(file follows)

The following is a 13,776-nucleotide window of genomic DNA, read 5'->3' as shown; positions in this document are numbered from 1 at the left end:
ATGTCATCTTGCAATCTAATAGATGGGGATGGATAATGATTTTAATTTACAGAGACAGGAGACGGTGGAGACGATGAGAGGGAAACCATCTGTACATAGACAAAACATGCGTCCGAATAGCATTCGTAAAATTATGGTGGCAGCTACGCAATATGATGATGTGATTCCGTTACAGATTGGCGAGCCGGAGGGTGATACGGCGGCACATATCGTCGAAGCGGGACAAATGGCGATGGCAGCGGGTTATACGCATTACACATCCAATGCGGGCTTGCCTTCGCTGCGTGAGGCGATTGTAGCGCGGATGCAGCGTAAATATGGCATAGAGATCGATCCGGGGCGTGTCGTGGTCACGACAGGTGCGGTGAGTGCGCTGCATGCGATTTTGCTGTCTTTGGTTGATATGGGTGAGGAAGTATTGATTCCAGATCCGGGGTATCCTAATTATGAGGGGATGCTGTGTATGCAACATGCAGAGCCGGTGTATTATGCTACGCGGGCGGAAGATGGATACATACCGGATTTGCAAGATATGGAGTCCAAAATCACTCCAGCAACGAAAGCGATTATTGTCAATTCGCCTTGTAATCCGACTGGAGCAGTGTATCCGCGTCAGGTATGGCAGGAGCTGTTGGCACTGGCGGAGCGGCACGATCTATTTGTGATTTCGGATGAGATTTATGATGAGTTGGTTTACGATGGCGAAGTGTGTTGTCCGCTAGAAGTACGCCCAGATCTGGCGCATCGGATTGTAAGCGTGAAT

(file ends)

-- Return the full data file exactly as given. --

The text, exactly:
The following is a 13,776-nucleotide window of genomic DNA, read 5'->3' as shown; positions in this document are numbered from 1 at the left end:
ATGTCATCTTGCAATCTAATAGATGGGGATGGATAATGATTTTAATTTACAGAGACAGGAGACGGTGGAGACGATGAGAGGGAAACCATCTGTACATAGACAAAACATGCGTCCGAATAGCATTCGTAAAATTATGGTGGCAGCTACGCAATATGATGATGTGATTCCGTTACAGATTGGCGAGCCGGAGGGTGATACGGCGGCACATATCGTCGAAGCGGGACAAATGGCGATGGCAGCGGGTTATACGCATTACACATCCAATGCGGGCTTGCCTTCGCTGCGTGAGGCGATTGTAGCGCGGATGCAGCGTAAATATGGCATAGAGATCGATCCGGGGCGTGTCGTGGTCACGACAGGTGCGGTGAGTGCGCTGCATGCGATTTTGCTGTCTTTGGTTGATATGGGTGAGGAAGTATTGATTCCAGATCCGGGGTATCCTAATTATGAGGGGATGCTGTGTATGCAACATGCAGAGCCGGTGTATTATGCTACGCGGGCGGAAGATGGATACATACCGGATTTGCAAGATATGGAGTCCAAAATCACTCCAGCAACGAAAGCGATTATTGTCAATTCGCCTTGTAATCCGACTGGAGCAGTGTATCCGCGTCAGGTATGGCAGGAGCTGTTGGCACTGGCGGAGCGGCACGATCTATTTGTGATTTCGGATGAGATTTATGATGAGTTGGTTTACGATGGCGAAGTGTGTTGTCCGCTAGAAGTACGCCCAGATCTGGCGCATCGGATTGTAAGCGTGAAT